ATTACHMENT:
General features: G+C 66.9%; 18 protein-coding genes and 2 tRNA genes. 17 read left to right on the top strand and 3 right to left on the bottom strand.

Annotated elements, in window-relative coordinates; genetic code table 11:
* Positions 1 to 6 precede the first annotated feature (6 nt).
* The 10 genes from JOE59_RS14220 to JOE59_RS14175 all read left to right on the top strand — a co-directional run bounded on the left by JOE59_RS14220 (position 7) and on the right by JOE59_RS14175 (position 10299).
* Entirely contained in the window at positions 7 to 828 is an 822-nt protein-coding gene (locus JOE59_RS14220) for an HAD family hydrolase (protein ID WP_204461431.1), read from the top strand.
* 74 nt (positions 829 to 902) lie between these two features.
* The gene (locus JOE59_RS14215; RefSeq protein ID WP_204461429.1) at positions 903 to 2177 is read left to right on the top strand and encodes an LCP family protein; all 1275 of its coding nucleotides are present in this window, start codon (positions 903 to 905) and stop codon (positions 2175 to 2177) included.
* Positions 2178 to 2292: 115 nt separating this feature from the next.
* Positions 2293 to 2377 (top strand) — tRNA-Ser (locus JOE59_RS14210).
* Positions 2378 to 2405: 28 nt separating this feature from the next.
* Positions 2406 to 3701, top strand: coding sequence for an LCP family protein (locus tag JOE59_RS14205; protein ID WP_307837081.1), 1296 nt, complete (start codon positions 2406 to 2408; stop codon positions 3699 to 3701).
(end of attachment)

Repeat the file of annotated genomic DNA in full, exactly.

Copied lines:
General features: G+C 66.9%; 18 protein-coding genes and 2 tRNA genes. 17 read left to right on the top strand and 3 right to left on the bottom strand.

Annotated elements, in window-relative coordinates; genetic code table 11:
* Positions 1 to 6 precede the first annotated feature (6 nt).
* The 10 genes from JOE59_RS14220 to JOE59_RS14175 all read left to right on the top strand — a co-directional run bounded on the left by JOE59_RS14220 (position 7) and on the right by JOE59_RS14175 (position 10299).
* Entirely contained in the window at positions 7 to 828 is an 822-nt protein-coding gene (locus JOE59_RS14220) for an HAD family hydrolase (protein ID WP_204461431.1), read from the top strand.
* 74 nt (positions 829 to 902) lie between these two features.
* The gene (locus JOE59_RS14215; RefSeq protein ID WP_204461429.1) at positions 903 to 2177 is read left to right on the top strand and encodes an LCP family protein; all 1275 of its coding nucleotides are present in this window, start codon (positions 903 to 905) and stop codon (positions 2175 to 2177) included.
* Positions 2178 to 2292: 115 nt separating this feature from the next.
* Positions 2293 to 2377 (top strand) — tRNA-Ser (locus JOE59_RS14210).
* Positions 2378 to 2405: 28 nt separating this feature from the next.
* Positions 2406 to 3701, top strand: coding sequence for an LCP family protein (locus tag JOE59_RS14205; protein ID WP_307837081.1), 1296 nt, complete (start codon positions 2406 to 2408; stop codon positions 3699 to 3701).